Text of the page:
On the morning of September 11, 2001 I was in the office preparing to drive to Ste-Hyancinthe, Quebec for the Uni-Select Super Circuit trade show.
The company I worked in those days also owned the National Post, and I had a clear view of the newsroom from across the three-story high atrium.
The newsroom had television screens peppered throughout and, as I remember it, I watched the first plane go into the towers just as I was heading toward the stairs to make my way to my car.
We now all know what happened next of course, but in the moment, and for the next few days, there wasn’t a real appreciation for what was actually occurring.
I do remember a very frightened call from my wife at the time; I was an hour out of Toronto and the towers were coming down.
I remember seeing an AWAC jet circling around Trenton, near the Canadian air base and I remember starting to realize that something very different , very scary, was happening.
And I just kept heading to the show, as did many in Canada’s aftermarket. There was work to be done.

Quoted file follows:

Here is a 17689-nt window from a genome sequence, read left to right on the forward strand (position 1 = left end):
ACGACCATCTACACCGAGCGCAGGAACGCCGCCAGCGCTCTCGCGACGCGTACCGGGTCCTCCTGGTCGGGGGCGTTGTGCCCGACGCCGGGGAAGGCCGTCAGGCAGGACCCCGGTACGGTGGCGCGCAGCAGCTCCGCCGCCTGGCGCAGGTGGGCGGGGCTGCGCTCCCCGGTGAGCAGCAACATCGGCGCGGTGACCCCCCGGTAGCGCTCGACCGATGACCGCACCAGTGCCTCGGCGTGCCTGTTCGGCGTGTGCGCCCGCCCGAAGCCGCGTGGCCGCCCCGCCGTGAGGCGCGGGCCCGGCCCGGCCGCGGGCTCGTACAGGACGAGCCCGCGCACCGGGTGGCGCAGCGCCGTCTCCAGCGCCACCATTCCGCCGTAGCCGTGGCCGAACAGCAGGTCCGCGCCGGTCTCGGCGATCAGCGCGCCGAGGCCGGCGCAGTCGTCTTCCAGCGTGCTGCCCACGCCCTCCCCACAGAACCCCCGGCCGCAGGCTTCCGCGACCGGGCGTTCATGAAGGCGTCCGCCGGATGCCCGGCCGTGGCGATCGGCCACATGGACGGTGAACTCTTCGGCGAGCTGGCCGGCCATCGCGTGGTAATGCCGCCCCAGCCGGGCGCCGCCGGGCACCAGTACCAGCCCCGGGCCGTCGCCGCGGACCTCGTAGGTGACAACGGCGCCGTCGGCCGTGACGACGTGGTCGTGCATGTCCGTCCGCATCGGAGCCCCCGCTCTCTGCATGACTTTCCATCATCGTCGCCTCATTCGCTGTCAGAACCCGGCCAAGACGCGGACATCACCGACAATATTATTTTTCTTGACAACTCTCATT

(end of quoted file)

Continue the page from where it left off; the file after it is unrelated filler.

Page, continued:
When all flights were grounded, quite a few were in Newfoundland where Bestbuy Distributors was holding its event and, true to form for the aftermarket, many there worked hard to secure ground and ferry transportation to make their way to the Quebec show.
And I guess this is what I remember most: despite the very scary time, this industry kept driving forward.
In the weeks, months, and years that followed, the “new normal” often got in the way of travel—and still does to this day—and so this industry has continued to find new ways to connect with customers and keep driving the industry forward.
It’s that kind of attitude that gives me great confidence in the deep ability of the aftermarket to forge ahead in difficult times, regardless of the source of the barriers great and small.
After all, if we can muster the strength to keep moving in the face of perhaps the biggest threat of our times, we can certainly overcome those of today.